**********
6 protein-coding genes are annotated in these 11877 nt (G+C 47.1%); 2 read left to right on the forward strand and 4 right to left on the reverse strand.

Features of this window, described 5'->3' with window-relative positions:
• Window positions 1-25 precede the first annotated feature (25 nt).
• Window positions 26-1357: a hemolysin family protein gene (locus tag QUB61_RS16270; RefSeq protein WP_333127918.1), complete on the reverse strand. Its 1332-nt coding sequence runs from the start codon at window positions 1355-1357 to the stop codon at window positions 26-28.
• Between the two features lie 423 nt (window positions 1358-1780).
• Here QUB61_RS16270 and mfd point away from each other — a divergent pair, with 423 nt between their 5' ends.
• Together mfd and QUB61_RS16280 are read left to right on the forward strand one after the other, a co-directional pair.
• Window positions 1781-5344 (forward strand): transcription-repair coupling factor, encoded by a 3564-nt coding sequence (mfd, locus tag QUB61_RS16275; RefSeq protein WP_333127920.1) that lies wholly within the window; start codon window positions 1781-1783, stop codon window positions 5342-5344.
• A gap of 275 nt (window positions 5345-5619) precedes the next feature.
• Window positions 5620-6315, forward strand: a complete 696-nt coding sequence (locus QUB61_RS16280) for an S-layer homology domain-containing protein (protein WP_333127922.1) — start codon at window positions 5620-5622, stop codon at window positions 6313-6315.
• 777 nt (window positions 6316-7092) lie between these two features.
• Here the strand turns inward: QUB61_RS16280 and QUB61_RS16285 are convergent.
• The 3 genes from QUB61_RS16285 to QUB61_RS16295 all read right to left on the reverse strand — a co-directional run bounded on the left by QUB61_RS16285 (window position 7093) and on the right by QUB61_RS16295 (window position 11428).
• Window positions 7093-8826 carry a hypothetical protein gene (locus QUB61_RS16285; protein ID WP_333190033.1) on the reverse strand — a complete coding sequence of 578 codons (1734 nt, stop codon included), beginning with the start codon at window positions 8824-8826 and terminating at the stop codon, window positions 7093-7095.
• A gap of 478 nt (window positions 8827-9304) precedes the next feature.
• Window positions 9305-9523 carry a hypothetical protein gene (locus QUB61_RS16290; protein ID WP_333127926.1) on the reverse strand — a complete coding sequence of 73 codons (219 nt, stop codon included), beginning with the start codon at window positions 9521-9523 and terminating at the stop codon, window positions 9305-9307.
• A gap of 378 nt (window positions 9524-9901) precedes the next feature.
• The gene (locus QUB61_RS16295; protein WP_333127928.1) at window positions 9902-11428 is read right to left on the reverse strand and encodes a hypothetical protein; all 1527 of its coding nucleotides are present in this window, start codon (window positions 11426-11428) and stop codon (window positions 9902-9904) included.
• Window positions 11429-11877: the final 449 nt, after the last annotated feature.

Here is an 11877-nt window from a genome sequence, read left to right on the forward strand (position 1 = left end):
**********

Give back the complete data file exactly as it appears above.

6 protein-coding genes are annotated in these 11877 nt (G+C 47.1%); 2 read left to right on the forward strand and 4 right to left on the reverse strand.

Features of this window, described 5'->3' with window-relative positions:
• Window positions 1-25 precede the first annotated feature (25 nt).
• Window positions 26-1357: a hemolysin family protein gene (locus tag QUB61_RS16270; RefSeq protein WP_333127918.1), complete on the reverse strand. Its 1332-nt coding sequence runs from the start codon at window positions 1355-1357 to the stop codon at window positions 26-28.
• Between the two features lie 423 nt (window positions 1358-1780).
• Here QUB61_RS16270 and mfd point away from each other — a divergent pair, with 423 nt between their 5' ends.
• Together mfd and QUB61_RS16280 are read left to right on the forward strand one after the other, a co-directional pair.
• Window positions 1781-5344 (forward strand): transcription-repair coupling factor, encoded by a 3564-nt coding sequence (mfd, locus tag QUB61_RS16275; RefSeq protein WP_333127920.1) that lies wholly within the window; start codon window positions 1781-1783, stop codon window positions 5342-5344.
• A gap of 275 nt (window positions 5345-5619) precedes the next feature.
• Window positions 5620-6315, forward strand: a complete 696-nt coding sequence (locus QUB61_RS16280) for an S-layer homology domain-containing protein (protein WP_333127922.1) — start codon at window positions 5620-5622, stop codon at window positions 6313-6315.
• 777 nt (window positions 6316-7092) lie between these two features.
• Here the strand turns inward: QUB61_RS16280 and QUB61_RS16285 are convergent.
• The 3 genes from QUB61_RS16285 to QUB61_RS16295 all read right to left on the reverse strand — a co-directional run bounded on the left by QUB61_RS16285 (window position 7093) and on the right by QUB61_RS16295 (window position 11428).
• Window positions 7093-8826 carry a hypothetical protein gene (locus QUB61_RS16285; protein ID WP_333190033.1) on the reverse strand — a complete coding sequence of 578 codons (1734 nt, stop codon included), beginning with the start codon at window positions 8824-8826 and terminating at the stop codon, window positions 7093-7095.
• A gap of 478 nt (window positions 8827-9304) precedes the next feature.
• Window positions 9305-9523 carry a hypothetical protein gene (locus QUB61_RS16290; protein ID WP_333127926.1) on the reverse strand — a complete coding sequence of 73 codons (219 nt, stop codon included), beginning with the start codon at window positions 9521-9523 and terminating at the stop codon, window positions 9305-9307.
• A gap of 378 nt (window positions 9524-9901) precedes the next feature.
• The gene (locus QUB61_RS16295; protein WP_333127928.1) at window positions 9902-11428 is read right to left on the reverse strand and encodes a hypothetical protein; all 1527 of its coding nucleotides are present in this window, start codon (window positions 11426-11428) and stop codon (window positions 9902-9904) included.
• Window positions 11429-11877: the final 449 nt, after the last annotated feature.

Here is an 11877-nt window from a genome sequence, read left to right on the forward strand (position 1 = left end):